Carla King interviews Jenny Levine Finke: How to grow your email newsletter and decrease your dependence on social media.
Nonfiction Authors Association Podcast | April 19, 2023
“…Building a newsletter community–and an online community–it really allowed me more of that stability, more of that control, more of that ownership of my relationship with the people that are engaged in my community.”
-Jenny Levine Finke
About Jenny Levine Finke
Jenny Levine Finke founded Good For You Gluten Free, a community dedicated to helping people feel good about living a gluten-free lifestyle. Jenny was diagnosed with celiac disease more than ten years ago. In that time, has become a Certified Integrative Nutrition Coach, a Certified Gluten-Free Practitioner, and the author of the award-winning book Dear Gluten, It’s Not Me, It’s You. Jenny reaches millions of people each year and has become a trusted source for commonsense gluten-free information and delicious and approachable recipes. Find her online at goodforyouglutenfree.com or join her community at welcome.goodforyouglutenfree.com.
Nonfiction Authors Podcast: Jenny Levine Finke
Find the video podcast, show notes, links, quotes, and podcast transcript below.
Got feedback on our podcast? Want us to consider a guest or topic? Please let us know on our feedback form here.
- goodforyouglutenfree.com or join her community at welcome.goodforyouglutenfree.com
- Subscribe to Jenny’s newsletter
- Good For You Gluten Free Facebook Page
- Good For You Gluten Free on Twitter
- Good For You Gluten Free on Instagram
- Good For You Gluten Free on Pinterest
- Dear Gluten, It’s Not Me, It’s You by Jenny Levine Finke
- Media Vine
In this episode…
- Why Jenny chose to grow her email list rather than her social media platforms.
- The projects Jenny works on regularly to monetize her business.
- How Jenny got her start with blogging for her niche community.
- How to use an ad network and other tools to boost the monetization of your blog and website.
- Techniques Jenny uses to engage and interact with her audience.
- How consistency in your blogging and email marketing can set you up for success.
- Tips on formatting your blog to keep your audience engaged.
- Tips on when to send out newsletters to get the most traffic.
Hello and welcome to the interview series for the Nonfiction Authors Association. Today’s session is with Jenny Levine Finke and we will be talking about how to grow your email newsletter and decrease your dependence on social media. I’m Carla King, your host, and I’m happy to have you with us today. This interview will last only 30 minutes and you can find the replay on our Nonfiction Authors Association website and social media platforms including YouTube, and wherever you listen to podcasts.
Jenny Levine Finke 0:54
Oh, thanks for having me. Good to meet you, Carla.
Carla King 0:57
Before we dive in, let me tell everybody more about you. Jenny founded Good For You Gluten Free, a community dedicated to helping people feel good about living a gluten-free lifestyle. Jenny was diagnosed with celiac disease more than ten years ago. In that time, has become a Certified Integrative Nutrition Coach and a Certified Gluten-Free Practitioner. She also wrote an award-winning book Dear Gluten, It’s Not Me, It’s You. Jenny reaches millions of people each year and has become a trusted source for commonsense gluten-free information and delicious and approachable recipes. Find her online at goodforyouglutenfree.com or join her community–which we’ll be talking about– at welcome.goodforyouglutenfree.com. And finally, Jenny is on a panel next at the upcoming Nonfiction Writers Conference to discuss How to Own Your Niche and Sell More Books: Real World Success Stories.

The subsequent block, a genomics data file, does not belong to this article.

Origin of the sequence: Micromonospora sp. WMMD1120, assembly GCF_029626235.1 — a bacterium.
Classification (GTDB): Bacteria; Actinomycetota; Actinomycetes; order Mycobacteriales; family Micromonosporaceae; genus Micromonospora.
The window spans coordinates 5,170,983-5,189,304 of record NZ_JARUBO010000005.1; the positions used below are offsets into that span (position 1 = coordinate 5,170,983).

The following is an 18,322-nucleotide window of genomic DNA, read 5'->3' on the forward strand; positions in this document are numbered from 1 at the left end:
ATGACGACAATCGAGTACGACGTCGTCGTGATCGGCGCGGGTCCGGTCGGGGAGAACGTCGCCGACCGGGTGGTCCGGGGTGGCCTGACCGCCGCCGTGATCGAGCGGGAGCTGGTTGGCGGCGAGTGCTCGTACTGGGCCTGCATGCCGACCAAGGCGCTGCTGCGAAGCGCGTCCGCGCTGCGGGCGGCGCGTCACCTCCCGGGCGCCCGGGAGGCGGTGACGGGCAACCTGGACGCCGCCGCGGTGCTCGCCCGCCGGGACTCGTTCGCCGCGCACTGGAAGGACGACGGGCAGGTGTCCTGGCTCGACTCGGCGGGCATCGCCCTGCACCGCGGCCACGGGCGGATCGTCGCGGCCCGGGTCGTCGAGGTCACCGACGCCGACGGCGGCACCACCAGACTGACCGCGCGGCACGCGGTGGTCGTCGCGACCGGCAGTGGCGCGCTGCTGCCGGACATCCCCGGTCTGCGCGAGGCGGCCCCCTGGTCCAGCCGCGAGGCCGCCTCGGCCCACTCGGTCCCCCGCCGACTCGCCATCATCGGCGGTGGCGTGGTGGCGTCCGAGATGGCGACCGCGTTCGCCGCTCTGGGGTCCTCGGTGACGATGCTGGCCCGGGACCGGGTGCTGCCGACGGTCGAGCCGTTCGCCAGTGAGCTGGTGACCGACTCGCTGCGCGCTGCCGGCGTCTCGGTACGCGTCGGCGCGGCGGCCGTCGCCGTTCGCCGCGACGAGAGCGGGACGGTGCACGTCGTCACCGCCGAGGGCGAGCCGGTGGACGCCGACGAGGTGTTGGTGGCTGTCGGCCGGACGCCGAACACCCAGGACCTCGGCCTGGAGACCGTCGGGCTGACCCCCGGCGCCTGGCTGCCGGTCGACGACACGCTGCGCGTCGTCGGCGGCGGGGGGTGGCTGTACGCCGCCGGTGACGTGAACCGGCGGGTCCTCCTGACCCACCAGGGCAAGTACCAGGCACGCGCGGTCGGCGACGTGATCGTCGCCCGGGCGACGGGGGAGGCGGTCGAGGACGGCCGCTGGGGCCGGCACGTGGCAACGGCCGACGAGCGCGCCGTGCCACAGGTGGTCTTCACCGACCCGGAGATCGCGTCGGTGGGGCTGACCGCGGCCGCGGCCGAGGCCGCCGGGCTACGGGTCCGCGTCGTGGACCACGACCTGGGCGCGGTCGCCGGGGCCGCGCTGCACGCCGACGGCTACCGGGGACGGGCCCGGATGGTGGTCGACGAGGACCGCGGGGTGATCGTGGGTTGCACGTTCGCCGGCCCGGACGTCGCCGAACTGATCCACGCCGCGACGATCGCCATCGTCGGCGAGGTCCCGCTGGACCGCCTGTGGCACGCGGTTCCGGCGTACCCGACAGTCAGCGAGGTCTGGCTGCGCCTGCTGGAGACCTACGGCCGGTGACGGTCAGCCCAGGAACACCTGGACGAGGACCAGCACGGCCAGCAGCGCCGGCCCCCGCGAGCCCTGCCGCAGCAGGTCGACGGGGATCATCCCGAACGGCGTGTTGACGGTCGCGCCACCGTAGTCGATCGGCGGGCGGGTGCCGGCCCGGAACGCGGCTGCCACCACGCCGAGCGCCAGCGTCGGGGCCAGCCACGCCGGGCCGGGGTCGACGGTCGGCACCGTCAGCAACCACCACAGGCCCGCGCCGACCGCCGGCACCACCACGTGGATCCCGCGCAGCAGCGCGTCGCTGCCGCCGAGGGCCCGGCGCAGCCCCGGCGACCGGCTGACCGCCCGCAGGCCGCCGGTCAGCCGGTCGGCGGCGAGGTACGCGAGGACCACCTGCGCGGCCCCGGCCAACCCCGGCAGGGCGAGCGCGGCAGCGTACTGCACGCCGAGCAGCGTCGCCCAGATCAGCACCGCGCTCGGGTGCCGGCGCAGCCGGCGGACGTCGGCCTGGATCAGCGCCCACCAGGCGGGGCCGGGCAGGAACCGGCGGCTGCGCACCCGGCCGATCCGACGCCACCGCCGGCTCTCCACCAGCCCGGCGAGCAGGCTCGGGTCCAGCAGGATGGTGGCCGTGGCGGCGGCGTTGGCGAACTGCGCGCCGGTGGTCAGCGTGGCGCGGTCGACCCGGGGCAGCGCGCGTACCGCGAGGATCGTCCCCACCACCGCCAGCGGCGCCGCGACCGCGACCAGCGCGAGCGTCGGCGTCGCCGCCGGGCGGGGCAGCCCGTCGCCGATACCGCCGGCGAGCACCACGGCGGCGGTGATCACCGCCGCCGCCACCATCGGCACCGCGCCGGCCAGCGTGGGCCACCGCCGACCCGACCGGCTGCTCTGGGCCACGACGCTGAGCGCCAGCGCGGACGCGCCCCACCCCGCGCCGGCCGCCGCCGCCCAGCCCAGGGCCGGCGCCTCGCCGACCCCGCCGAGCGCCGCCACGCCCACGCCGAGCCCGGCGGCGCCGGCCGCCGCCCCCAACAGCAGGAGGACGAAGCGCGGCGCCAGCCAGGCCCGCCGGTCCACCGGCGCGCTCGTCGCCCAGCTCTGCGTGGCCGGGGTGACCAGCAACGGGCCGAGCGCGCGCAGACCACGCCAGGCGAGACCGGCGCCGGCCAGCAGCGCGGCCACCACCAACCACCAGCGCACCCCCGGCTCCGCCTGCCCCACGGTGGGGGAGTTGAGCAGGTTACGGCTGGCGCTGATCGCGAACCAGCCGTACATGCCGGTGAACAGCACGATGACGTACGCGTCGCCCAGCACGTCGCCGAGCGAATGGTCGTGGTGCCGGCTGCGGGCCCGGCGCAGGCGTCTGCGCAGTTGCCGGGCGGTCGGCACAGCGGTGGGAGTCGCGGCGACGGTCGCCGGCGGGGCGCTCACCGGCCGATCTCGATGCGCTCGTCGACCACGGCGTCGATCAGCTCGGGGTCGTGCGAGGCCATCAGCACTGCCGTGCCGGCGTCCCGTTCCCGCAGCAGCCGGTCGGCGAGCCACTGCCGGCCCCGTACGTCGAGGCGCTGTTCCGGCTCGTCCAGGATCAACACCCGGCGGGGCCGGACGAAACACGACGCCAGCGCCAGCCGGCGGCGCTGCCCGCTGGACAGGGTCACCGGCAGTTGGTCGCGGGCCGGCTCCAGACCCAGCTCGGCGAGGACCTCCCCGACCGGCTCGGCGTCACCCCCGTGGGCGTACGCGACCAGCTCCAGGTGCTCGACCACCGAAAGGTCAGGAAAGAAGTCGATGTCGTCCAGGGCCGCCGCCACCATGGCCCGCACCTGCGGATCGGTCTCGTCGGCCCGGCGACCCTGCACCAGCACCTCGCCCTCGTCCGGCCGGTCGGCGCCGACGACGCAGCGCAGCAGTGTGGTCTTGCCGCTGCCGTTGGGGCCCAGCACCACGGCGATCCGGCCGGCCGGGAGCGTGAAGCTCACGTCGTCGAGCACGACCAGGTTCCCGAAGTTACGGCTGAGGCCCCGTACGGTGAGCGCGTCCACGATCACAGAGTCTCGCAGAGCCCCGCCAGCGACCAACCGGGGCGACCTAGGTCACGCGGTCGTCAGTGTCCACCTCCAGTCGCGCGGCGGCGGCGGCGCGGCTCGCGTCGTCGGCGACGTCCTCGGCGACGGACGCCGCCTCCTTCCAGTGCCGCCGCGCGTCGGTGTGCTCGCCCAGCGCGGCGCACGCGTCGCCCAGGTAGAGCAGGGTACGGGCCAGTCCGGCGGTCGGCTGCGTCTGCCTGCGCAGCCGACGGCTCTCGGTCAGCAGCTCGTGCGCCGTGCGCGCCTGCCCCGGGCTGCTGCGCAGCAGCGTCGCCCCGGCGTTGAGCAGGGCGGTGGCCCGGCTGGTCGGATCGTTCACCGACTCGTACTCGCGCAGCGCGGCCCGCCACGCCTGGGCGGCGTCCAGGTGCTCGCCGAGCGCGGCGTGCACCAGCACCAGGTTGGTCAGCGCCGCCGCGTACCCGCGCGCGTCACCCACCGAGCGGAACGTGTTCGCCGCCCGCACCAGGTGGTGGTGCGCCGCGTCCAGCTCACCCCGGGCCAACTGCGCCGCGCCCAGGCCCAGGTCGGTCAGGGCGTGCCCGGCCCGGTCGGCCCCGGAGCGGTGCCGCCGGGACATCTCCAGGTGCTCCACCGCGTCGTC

Okay, so where do we dive in? First of all, why don’t we start with why you decided to focus on email rather than social media?
Jenny Levine Finke 2:15
That’s such a great question, because I think so many people are focused on growing their followers on Instagram. Or, ‘How do I get explosive growth on Tik Tok?’ And what I have found is–social media is this ever changing landscape that I have trust issues with, I guess you could say. And so I actually wrote down a few examples of why social media is a hard place to be. And that leads into why I chose to really focus on email marketing more. Of course, I do it all. But email marketing is really where I think it’s at.
But in social media, what we’re seeing is–Instagram algorithms are constantly changing. And they’re prioritizing content that they think a person wants to see, but they’re not actually showing your content to your followers. And so you could put up a video that you think your followers would really enjoy, and Instagram may not show it, and you may not get very many views. So these algorithms are super finicky today. We’re seeing things like the Meta platform, which is Instagram and Facebook, and even Twitter. We’re seeing them ban sites that maybe they don’t agree with the way someone thinks.
I actually had a blogger friend who posted a picture on social media, and she has a plus sized mommy website. And it was just a plus sized woman in a bikini. And it was reported as pornography for some crazy reason. It’s not at all pornography. And she lost access to her Facebook platform for months. It was very devastating to her business.
We’re also seeing things like–TikTok could get banned, right? We don’t know. The future is uncertain right now. It’s in the hands of our legislators. And I’ve had friends in the industry, as well, who had been hacked, and they’ve lost their social media for a long time. Trying to recover their account, sometimes never recovering their account. And then there’s all these new social media platforms that are always up and coming that you feel like, ‘Oh man, maybe I need to build another platform.’ And it’s just this never ending need to feed this content machine that you actually have no control over. We’ve seen platforms even disappear. Where’s Vine and Google+, right?
Carla King 4:39
Yes, I was shocked when Google+ went away.
Jenny Levine Finke 4:44